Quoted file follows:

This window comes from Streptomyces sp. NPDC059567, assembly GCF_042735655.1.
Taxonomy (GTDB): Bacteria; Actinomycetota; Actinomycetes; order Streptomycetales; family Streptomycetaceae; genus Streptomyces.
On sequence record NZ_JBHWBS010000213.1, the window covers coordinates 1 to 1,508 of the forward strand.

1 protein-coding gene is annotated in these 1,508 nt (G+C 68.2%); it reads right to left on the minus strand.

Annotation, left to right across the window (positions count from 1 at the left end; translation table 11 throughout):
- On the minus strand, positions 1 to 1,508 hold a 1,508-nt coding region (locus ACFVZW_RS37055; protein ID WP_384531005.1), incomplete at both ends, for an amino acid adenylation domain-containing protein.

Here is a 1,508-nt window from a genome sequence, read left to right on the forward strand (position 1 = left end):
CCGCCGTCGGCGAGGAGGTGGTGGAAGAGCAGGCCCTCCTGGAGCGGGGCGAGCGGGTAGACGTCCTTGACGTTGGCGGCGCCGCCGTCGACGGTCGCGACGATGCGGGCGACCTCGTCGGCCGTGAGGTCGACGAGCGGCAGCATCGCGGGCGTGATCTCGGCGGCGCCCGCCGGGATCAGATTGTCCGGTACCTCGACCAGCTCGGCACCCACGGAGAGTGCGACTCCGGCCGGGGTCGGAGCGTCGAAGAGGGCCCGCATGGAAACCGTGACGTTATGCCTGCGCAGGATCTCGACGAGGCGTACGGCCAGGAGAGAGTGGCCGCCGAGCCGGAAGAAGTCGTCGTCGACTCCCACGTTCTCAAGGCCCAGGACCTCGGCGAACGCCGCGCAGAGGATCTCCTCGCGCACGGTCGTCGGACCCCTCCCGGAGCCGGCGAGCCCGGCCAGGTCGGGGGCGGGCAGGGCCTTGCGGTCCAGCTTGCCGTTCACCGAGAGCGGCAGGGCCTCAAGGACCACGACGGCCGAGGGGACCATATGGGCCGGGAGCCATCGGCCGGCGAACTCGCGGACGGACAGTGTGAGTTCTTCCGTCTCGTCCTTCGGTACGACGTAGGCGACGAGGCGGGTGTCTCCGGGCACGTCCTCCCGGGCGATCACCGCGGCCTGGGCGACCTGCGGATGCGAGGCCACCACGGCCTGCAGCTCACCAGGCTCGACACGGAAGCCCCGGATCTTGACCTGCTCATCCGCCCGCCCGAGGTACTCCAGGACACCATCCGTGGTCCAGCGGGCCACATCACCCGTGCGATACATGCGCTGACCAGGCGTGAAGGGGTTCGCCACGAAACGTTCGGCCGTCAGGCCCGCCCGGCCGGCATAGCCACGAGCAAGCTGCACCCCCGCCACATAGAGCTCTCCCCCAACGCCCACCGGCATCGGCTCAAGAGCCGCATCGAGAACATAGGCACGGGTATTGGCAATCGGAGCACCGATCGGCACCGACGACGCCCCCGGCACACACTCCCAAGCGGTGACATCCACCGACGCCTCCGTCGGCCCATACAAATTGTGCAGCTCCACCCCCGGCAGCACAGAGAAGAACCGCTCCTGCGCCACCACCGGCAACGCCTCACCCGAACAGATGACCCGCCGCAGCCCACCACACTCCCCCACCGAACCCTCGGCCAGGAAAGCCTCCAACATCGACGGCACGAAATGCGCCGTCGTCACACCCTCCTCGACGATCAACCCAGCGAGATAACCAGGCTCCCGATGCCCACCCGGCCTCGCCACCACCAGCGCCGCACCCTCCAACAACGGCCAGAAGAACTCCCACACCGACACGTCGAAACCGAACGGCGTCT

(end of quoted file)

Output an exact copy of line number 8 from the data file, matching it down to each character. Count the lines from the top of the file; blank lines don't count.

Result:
CCGCCGTCGGCGAGGAGGTGGTGGAAGAGCAGGCCCTCCTGGAGCGGGGCGAGCGGGTAGACGTCCTTGACGTTGGCGGCGCCGCCGTCGACGGTCGCGACGATGCGGGCGACCTCGTCGGCCGTGAGGTCGACGAGCGGCAGCATCGCGGGCGTGATCTCGGCGGCGCCCGCCGGGATCAGATTGTCCGGTACCTCGACCAGCTCGGCACCCACGGAGAGTGCGACTCCGGCCGGGGTCGGAGCGTCGAAGAGGGCCCGCATGGAAACCGTGACGTTATGCCTGCGCAGGATCTCGACGAGGCGTACGGCCAGGAGAGAGTGGCCGCCGAGCCGGAAGAAGTCGTCGTCGACTCCCACGTTCTCAAGGCCCAGGACCTCGGCGAACGCCGCGCAGAGGATCTCCTCGCGCACGGTCGTCGGACCCCTCCCGGAGCCGGCGAGCCCGGCCAGGTCGGGGGCGGGCAGGGCCTTGCGGTCCAGCTTGCCGTTCACCGAGAGCGGCAGGGCCTCAAGGACCACGACGGCCGAGGGGACCATATGGGCCGGGAGCCATCGGCCGGCGAACTCGCGGACGGACAGTGTGAGTTCTTCCGTCTCGTCCTTCGGTACGACGTAGGCGACGAGGCGGGTGTCTCCGGGCACGTCCTCCCGGGCGATCACCGCGGCCTGGGCGACCTGCGGATGCGAGGCCACCACGGCCTGCAGCTCACCAGGCTCGACACGGAAGCCCCGGATCTTGACCTGCTCATCCGCCCGCCCGAGGTACTCCAGGACACCATCCGTGGTCCAGCGGGCCACATCACCCGTGCGATACATGCGCTGACCAGGCGTGAAGGGGTTCGCCACGAAACGTTCGGCCGTCAGGCCCGCCCGGCCGGCATAGCCACGAGCAAGCTGCACCCCCGCCACATAGAGCTCTCCCCCAACGCCCACCGGCATCGGCTCAAGAGCCGCATCGAGAACATAGGCACGGGTATTGGCAATCGGAGCACCGATCGGCACCGACGACGCCCCCGGCACACACTCCCAAGCGGTGACATCCACCGACGCCTCCGTCGGCCCATACAAATTGTGCAGCTCCACCCCCGGCAGCACAGAGAAGAACCGCTCCTGCGCCACCACCGGCAACGCCTCACCCGAACAGATGACCCGCCGCAGCCCACCACACTCCCCCACCGAACCCTCGGCCAGGAAAGCCTCCAACATCGACGGCACGAAATGCGCCGTCGTCACACCCTCCTCGACGATCAACCCAGCGAGATAACCAGGCTCCCGATGCCCACCCGGCCTCGCCACCACCAGCGCCGCACCCTCCAACAACGGCCAGAAGAACTCCCACACCGACACGTCGAAACCGAACGGCGTCT